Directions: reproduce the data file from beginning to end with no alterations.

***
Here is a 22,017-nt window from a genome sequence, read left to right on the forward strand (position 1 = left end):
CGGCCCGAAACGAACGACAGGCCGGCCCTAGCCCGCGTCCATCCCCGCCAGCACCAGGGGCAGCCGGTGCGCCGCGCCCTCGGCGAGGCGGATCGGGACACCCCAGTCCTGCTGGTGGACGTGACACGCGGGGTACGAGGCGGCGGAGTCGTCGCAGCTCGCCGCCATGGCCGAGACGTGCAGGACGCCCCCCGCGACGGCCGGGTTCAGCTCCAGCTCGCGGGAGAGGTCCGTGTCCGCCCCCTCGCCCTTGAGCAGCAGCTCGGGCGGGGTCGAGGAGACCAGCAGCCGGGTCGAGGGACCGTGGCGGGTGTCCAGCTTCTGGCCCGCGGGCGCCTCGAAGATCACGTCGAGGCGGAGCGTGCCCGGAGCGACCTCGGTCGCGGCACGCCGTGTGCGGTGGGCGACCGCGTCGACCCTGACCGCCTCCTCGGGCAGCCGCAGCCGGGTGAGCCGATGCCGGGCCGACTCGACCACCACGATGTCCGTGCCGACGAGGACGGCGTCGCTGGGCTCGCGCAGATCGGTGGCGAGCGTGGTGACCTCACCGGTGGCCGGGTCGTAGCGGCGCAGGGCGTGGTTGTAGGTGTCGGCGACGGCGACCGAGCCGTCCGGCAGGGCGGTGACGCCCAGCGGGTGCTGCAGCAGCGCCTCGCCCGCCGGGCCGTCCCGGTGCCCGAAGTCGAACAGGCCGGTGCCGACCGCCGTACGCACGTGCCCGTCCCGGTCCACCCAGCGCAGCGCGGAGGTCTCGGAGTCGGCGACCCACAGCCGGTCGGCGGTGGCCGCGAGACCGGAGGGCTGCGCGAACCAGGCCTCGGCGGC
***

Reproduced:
Here is a 22,017-nt window from a genome sequence, read left to right on the forward strand (position 1 = left end):
CGGCCCGAAACGAACGACAGGCCGGCCCTAGCCCGCGTCCATCCCCGCCAGCACCAGGGGCAGCCGGTGCGCCGCGCCCTCGGCGAGGCGGATCGGGACACCCCAGTCCTGCTGGTGGACGTGACACGCGGGGTACGAGGCGGCGGAGTCGTCGCAGCTCGCCGCCATGGCCGAGACGTGCAGGACGCCCCCCGCGACGGCCGGGTTCAGCTCCAGCTCGCGGGAGAGGTCCGTGTCCGCCCCCTCGCCCTTGAGCAGCAGCTCGGGCGGGGTCGAGGAGACCAGCAGCCGGGTCGAGGGACCGTGGCGGGTGTCCAGCTTCTGGCCCGCGGGCGCCTCGAAGATCACGTCGAGGCGGAGCGTGCCCGGAGCGACCTCGGTCGCGGCACGCCGTGTGCGGTGGGCGACCGCGTCGACCCTGACCGCCTCCTCGGGCAGCCGCAGCCGGGTGAGCCGATGCCGGGCCGACTCGACCACCACGATGTCCGTGCCGACGAGGACGGCGTCGCTGGGCTCGCGCAGATCGGTGGCGAGCGTGGTGACCTCACCGGTGGCCGGGTCGTAGCGGCGCAGGGCGTGGTTGTAGGTGTCGGCGACGGCGACCGAGCCGTCCGGCAGGGCGGTGACGCCCAGCGGGTGCTGCAGCAGCGCCTCGCCCGCCGGGCCGTCCCGGTGCCCGAAGTCGAACAGGCCGGTGCCGACCGCCGTACGCACGTGCCCGTCCCGGTCCACCCAGCGCAGCGCGGAGGTCTCGGAGTCGGCGACCCACAGCCGGTCGGCGGTGGCCGCGAGACCGGAGGGCTGCGCGAACCAGGCCTCGGCGGC